By Bahram Shirazi (BSEE, MBA, Co-Owner RPP)
In this Part 2 of Hitting Data Analytics (click here for Part 1), we’re going to review the Attack Angle and the important role it plays in the swing path. While everyone is focused on the Launch Angle, it often seems like Attack Angle is playing second fiddle. Sometimes, the hardest part about Data Analytics is accepting what it tells you. This article isn’t about what’s right or what’s wrong, or whether rotational is better than linear hitting (even though it is… Lol!). Thanks to Rapsodo (post-contact) and Diamond Kinetics (pre-contact) we can now sync up the results of a “hit” and reach some decent conclusions…
Attack Angle is the angle of the bat’s path, at impact, relative to the horizontal. A positive value indicates swinging up when bat meets the ball, and a negative value indicates swinging down, and zero is perfectly level. Keep in mind at some point during the swing the bat hits a trough. It’s all about when it reaches there… before, during or after contact is made.
There has been plenty of healthy discussion on this topic going back years, frankly it even continues today. Positive angle guys are usually referred to as rotational hitters and flat to negative guys are called linear guys. Although every single swing isn’t the same, if you take enough swings with a SwingTracker you can pretty much determine which one is you.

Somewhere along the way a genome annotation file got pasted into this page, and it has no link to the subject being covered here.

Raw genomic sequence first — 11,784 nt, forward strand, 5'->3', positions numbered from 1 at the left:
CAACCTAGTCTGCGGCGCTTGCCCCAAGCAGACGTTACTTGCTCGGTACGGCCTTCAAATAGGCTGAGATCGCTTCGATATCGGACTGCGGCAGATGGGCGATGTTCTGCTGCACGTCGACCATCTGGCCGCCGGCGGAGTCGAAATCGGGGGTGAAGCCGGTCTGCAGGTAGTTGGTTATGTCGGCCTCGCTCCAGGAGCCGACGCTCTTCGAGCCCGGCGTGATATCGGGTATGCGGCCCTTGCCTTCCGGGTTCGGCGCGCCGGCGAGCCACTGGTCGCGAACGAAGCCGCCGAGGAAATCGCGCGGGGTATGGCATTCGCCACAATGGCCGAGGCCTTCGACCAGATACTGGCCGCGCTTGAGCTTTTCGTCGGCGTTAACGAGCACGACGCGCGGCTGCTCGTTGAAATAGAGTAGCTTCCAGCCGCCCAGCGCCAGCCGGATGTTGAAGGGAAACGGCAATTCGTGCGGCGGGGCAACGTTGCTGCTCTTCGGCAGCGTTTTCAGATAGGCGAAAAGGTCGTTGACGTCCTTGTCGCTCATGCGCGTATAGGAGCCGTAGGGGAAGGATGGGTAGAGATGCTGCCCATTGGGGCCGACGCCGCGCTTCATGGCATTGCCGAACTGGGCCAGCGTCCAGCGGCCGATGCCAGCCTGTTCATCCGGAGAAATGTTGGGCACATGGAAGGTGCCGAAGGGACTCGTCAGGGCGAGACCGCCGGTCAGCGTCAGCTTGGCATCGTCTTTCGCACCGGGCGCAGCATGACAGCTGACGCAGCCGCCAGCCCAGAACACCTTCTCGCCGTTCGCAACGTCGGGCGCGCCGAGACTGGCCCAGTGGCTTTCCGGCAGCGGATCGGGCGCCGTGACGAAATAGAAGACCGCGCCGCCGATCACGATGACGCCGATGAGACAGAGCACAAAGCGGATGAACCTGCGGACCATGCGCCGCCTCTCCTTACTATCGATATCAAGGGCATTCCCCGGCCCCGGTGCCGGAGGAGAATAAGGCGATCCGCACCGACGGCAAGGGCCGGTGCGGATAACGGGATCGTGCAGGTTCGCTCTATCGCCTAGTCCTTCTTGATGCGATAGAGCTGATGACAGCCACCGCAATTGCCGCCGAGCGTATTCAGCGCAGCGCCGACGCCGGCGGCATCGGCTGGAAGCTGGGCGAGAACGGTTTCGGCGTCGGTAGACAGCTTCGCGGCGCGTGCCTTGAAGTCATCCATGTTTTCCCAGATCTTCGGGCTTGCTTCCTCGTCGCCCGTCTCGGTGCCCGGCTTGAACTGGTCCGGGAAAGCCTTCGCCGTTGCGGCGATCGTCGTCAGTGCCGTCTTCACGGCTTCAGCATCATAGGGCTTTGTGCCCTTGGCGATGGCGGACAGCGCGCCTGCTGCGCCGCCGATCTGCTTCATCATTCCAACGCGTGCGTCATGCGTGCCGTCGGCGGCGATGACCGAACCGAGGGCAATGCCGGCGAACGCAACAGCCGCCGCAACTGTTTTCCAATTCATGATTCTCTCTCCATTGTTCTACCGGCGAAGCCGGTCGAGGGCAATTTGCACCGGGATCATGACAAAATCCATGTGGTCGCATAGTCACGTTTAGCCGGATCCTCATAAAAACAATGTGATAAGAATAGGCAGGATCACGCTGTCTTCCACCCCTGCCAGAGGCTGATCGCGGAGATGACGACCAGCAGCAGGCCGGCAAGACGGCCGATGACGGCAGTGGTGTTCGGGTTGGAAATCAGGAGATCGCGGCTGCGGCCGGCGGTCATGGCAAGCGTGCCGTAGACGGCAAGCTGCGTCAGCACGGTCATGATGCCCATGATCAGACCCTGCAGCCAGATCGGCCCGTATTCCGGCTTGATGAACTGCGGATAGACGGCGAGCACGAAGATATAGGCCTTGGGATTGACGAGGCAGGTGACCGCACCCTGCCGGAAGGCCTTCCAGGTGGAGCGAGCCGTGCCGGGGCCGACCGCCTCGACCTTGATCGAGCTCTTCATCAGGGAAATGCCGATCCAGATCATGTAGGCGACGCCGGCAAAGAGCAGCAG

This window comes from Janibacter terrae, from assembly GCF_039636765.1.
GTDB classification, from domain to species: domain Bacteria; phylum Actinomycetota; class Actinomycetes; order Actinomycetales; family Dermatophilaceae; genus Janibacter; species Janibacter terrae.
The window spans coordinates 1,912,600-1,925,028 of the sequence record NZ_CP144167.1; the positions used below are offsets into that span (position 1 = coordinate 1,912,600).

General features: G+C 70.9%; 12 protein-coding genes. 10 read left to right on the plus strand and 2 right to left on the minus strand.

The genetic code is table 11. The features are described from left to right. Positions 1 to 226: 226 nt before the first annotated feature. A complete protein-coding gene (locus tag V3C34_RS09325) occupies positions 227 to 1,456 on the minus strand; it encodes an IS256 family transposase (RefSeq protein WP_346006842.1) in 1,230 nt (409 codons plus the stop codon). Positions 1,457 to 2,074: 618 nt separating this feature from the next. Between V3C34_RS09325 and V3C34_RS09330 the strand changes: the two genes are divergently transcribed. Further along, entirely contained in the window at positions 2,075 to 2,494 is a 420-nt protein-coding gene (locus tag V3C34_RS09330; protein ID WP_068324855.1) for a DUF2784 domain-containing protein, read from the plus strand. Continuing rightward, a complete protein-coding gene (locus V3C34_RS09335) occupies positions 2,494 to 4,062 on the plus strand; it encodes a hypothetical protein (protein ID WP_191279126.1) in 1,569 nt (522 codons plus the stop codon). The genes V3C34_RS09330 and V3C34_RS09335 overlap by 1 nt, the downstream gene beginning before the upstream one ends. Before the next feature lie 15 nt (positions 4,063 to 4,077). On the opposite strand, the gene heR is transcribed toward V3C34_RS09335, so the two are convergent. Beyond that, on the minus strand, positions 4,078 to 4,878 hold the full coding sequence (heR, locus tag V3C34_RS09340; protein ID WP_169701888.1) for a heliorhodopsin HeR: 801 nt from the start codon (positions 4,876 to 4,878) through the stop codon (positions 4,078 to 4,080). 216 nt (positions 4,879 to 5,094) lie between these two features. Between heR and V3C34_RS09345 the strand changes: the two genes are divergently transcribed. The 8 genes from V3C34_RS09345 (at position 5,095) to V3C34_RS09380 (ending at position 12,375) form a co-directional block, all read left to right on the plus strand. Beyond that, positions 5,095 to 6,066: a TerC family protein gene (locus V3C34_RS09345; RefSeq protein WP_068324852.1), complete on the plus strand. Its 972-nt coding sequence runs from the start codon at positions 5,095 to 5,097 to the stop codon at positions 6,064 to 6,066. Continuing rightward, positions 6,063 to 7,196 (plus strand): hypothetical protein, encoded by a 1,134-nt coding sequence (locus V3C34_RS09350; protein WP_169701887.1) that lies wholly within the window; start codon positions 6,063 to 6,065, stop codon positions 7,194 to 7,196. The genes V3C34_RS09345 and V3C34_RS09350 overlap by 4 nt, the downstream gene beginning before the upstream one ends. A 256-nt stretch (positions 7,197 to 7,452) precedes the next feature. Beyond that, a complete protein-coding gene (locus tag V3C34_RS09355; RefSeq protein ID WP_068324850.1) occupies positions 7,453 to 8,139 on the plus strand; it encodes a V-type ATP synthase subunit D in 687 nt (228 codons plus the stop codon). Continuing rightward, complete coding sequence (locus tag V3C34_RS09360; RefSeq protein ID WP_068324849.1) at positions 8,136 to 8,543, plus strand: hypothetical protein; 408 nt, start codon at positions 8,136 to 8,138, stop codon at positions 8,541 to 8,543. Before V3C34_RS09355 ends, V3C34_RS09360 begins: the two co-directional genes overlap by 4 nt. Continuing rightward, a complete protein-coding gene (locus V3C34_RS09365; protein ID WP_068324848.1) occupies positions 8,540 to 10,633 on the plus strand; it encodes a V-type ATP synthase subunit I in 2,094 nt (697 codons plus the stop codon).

But, let’s talk about the dynamics of a baseball swing first. Here is an image from a recent documentary (click here if you’d like to see it) on the baseball swing:
From the moment it’s released by the pitcher to the moment it makes contact with the bat, a 90-95 mph pitch takes approximately 400 ms to reach the batter. That’s less than half a second. If you zero in on the actual point of contact, it’s a fraction of that. We are talking about 7 ms, that’s 7 thousandths of a second!
So, if anyone is telling you they know everything about your swing by just looking at it, they are missing the point. The whole thing happens way too fast for the human eye. Don’t misunderstand me, you can observe a ton from watching a swing. But, luckily, in present day, it can also be measured.
Now let’s consider the actual swing itself and the implications of different attack angles. Here’s what we’re referring to when we’re talking about a Positive Attack Angle.
On the other hand, here is a look at a Neutral Attack Angle. Notice how the blue area shrinks.
Now let’s look at one with a Negative Attack Angle. Notice how the blue area has shrunk even further.
Making good contact is hard. Making good contact with a Negative Attack Angle is even harder. It doesn’t mean it’s not doable. It’s just more difficult, and in a game of microseconds and tiny fractions of an inch, it can make a big difference.
Although there have been several write-ups that specify appropriate ranges of Attack Angles, we couldn’t find any supporting data or public research that supported any of them. So, we started our own in-house review to determine optimal Attack Angles that would result in a desired set of outcomes.